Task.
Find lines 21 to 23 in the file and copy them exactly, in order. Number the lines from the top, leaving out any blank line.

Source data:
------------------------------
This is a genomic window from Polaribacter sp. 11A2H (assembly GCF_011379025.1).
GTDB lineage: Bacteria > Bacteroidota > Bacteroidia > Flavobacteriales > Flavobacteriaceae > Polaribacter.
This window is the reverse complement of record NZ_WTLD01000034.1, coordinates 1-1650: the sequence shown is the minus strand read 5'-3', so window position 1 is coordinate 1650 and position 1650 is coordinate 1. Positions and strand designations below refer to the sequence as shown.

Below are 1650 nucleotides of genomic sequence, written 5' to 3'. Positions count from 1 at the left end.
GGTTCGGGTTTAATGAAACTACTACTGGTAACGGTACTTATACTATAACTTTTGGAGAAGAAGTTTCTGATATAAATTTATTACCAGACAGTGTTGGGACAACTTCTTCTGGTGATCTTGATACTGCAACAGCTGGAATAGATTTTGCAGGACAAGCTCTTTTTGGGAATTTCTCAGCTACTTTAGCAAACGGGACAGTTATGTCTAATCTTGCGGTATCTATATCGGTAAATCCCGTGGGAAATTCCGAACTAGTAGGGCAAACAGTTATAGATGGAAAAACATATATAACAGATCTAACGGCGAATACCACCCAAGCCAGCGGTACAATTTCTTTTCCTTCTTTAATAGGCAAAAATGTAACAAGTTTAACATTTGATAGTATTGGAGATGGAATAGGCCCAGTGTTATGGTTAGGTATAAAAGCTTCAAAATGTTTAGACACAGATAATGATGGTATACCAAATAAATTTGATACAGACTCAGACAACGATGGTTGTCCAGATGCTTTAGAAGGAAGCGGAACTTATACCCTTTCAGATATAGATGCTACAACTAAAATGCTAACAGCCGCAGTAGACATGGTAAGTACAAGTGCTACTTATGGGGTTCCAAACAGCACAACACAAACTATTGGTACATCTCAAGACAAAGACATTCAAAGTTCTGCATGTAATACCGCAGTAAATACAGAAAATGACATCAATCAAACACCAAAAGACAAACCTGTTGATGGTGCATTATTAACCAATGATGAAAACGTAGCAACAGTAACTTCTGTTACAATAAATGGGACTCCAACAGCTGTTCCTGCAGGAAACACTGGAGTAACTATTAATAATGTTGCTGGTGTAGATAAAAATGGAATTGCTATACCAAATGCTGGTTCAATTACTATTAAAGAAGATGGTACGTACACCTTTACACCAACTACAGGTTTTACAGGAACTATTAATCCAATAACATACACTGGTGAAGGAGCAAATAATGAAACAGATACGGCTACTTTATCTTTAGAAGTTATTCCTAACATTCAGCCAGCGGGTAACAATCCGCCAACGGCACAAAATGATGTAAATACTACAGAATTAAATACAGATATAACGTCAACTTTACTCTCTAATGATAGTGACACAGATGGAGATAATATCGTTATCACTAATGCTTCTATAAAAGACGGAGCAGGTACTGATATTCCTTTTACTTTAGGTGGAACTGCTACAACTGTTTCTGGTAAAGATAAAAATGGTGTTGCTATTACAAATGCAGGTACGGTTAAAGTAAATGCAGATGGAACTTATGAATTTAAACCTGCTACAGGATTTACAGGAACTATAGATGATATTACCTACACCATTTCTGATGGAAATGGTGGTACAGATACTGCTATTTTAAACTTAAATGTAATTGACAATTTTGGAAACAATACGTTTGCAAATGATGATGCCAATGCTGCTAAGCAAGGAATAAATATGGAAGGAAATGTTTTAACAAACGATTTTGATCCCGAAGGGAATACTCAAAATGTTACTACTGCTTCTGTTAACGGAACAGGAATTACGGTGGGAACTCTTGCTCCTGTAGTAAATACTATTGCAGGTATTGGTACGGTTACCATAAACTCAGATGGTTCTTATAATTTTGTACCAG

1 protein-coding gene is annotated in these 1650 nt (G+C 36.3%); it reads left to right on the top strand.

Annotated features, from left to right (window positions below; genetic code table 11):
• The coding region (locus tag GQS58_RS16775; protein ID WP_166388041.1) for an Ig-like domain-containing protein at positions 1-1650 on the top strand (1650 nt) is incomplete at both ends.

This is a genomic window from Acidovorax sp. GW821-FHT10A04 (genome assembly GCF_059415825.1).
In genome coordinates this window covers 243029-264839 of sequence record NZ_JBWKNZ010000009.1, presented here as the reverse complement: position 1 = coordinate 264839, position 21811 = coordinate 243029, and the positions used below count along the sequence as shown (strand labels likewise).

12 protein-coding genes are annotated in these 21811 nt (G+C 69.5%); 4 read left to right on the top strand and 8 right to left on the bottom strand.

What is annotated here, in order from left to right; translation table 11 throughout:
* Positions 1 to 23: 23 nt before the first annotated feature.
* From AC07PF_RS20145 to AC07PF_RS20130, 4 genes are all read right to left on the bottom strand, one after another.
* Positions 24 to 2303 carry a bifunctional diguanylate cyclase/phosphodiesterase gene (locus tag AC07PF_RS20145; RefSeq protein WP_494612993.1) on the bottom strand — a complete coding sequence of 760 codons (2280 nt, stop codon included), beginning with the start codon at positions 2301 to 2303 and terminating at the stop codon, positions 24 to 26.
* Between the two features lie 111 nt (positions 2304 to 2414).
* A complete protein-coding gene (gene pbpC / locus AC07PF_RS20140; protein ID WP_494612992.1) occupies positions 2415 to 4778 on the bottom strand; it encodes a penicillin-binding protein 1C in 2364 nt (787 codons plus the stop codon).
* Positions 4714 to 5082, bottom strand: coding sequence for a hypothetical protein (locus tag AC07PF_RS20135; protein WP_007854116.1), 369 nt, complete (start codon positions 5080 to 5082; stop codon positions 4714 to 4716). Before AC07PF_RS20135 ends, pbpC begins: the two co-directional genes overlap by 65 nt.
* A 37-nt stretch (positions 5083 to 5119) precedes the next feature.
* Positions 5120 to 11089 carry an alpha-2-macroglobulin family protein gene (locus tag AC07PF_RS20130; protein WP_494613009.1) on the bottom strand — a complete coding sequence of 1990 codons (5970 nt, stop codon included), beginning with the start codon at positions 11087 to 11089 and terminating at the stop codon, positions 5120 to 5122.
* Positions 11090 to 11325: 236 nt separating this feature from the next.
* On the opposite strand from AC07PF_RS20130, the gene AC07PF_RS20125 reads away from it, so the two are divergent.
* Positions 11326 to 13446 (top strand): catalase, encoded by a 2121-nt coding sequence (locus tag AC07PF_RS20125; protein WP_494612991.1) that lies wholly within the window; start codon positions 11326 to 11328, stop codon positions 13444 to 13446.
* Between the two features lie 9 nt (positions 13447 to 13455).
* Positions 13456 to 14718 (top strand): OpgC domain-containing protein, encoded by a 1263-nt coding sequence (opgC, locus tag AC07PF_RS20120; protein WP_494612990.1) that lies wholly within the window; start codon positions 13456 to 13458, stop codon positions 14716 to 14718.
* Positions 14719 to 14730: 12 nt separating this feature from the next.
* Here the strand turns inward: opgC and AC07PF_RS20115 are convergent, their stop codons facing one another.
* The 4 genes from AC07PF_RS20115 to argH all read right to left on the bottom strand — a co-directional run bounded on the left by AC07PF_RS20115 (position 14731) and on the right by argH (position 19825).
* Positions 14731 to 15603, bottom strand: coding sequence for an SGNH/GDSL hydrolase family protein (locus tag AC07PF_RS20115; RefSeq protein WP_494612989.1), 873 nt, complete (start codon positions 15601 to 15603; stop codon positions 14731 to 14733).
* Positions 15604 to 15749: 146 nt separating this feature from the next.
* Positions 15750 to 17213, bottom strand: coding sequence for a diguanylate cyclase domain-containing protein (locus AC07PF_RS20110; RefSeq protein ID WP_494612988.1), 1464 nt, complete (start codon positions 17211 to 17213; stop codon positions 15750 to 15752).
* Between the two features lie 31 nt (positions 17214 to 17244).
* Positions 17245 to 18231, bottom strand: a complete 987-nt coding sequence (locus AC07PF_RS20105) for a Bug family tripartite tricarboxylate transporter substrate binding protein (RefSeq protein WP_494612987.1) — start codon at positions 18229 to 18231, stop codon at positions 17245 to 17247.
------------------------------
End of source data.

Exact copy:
* Positions 11090 to 11325: 236 nt separating this feature from the next.
* On the opposite strand from AC07PF_RS20130, the gene AC07PF_RS20125 reads away from it, so the two are divergent.
* Positions 11326 to 13446 (top strand): catalase, encoded by a 2121-nt coding sequence (locus tag AC07PF_RS20125; protein WP_494612991.1) that lies wholly within the window; start codon positions 11326 to 11328, stop codon positions 13444 to 13446.